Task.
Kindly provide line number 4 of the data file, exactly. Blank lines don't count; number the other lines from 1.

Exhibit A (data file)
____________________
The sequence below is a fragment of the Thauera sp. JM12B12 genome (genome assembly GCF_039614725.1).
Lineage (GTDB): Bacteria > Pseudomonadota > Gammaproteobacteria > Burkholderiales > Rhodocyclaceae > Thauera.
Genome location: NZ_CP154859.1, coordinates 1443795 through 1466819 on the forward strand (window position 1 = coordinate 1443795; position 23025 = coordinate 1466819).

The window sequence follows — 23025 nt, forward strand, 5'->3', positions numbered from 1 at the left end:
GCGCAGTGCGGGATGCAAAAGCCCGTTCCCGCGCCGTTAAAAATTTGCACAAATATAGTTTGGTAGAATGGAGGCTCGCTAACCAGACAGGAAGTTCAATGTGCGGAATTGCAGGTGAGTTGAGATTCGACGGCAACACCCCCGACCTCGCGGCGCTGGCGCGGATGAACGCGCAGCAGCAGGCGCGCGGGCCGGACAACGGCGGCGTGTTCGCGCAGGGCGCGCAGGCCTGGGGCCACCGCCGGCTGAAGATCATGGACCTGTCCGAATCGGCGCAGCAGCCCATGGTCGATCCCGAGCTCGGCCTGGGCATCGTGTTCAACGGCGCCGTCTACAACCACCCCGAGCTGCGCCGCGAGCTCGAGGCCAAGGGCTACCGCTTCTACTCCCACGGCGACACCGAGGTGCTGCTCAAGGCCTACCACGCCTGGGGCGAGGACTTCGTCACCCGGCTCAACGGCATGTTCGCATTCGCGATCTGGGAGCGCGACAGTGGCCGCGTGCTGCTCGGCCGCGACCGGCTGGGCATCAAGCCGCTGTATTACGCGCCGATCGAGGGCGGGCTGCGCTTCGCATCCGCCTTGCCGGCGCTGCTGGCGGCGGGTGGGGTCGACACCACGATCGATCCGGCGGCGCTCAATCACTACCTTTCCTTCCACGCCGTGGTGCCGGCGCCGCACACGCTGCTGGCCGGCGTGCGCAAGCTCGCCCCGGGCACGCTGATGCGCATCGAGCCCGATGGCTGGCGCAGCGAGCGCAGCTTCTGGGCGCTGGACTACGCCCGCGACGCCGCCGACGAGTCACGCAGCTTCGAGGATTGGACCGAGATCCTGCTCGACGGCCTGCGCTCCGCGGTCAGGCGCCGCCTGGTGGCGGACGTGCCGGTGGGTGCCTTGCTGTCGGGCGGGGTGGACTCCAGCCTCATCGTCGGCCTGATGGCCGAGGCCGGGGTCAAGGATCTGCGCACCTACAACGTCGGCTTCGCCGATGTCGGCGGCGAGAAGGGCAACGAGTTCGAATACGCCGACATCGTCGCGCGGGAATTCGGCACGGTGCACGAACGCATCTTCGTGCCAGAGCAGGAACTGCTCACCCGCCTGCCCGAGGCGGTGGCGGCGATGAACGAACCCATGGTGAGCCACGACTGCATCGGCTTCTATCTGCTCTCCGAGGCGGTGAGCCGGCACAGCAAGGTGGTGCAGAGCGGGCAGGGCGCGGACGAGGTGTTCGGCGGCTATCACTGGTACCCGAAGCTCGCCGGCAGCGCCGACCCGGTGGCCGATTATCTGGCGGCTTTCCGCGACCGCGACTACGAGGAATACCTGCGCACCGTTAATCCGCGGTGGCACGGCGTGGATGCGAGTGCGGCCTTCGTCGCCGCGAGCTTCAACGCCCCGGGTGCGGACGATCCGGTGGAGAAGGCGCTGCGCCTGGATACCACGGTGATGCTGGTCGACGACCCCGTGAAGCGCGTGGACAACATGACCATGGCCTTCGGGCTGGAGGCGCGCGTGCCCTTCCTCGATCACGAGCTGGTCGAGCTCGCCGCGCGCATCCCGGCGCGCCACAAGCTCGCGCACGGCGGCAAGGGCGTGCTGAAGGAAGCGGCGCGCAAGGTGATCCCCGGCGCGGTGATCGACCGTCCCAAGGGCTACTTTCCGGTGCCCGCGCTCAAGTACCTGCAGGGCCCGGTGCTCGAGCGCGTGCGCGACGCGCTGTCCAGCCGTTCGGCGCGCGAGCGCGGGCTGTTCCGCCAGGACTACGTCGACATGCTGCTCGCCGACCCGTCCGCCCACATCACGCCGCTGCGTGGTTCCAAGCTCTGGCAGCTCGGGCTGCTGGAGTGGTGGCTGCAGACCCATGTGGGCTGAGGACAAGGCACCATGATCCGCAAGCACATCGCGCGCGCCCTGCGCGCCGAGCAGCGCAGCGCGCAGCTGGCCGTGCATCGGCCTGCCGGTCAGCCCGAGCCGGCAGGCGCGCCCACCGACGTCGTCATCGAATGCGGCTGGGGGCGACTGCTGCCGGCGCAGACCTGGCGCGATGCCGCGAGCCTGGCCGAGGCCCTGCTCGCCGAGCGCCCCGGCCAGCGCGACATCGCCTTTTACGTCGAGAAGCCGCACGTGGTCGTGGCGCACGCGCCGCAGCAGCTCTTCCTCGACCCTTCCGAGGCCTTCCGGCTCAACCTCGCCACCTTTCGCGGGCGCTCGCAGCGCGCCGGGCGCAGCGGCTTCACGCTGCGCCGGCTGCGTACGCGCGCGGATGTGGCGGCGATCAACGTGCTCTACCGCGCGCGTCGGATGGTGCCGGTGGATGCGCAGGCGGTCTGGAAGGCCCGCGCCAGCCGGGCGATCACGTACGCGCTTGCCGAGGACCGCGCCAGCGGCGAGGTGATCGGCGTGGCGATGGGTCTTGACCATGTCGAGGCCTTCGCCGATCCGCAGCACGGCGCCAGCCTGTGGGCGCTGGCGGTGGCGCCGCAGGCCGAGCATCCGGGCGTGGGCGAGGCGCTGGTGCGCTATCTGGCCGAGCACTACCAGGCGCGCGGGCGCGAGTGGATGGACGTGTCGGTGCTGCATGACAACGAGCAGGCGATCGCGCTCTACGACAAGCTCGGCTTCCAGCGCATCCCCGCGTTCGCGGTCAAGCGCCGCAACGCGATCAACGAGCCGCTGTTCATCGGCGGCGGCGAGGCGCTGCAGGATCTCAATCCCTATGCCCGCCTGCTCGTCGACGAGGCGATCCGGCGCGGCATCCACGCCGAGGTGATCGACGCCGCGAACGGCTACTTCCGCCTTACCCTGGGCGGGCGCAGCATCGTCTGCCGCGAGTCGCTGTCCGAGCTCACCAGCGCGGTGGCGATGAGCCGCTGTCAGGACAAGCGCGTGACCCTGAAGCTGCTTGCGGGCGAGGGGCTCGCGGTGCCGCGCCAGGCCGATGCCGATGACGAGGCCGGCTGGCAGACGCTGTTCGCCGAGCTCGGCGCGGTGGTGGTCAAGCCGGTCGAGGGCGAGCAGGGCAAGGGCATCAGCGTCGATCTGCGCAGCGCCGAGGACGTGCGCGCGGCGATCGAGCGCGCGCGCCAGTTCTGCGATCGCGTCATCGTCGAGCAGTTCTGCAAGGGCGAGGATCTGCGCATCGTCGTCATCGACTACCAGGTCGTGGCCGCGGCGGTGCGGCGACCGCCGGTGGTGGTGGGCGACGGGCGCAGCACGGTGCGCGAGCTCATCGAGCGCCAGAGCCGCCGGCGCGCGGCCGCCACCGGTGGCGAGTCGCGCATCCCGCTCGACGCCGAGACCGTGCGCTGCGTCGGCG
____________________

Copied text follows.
The window sequence follows — 23025 nt, forward strand, 5'->3', positions numbered from 1 at the left end: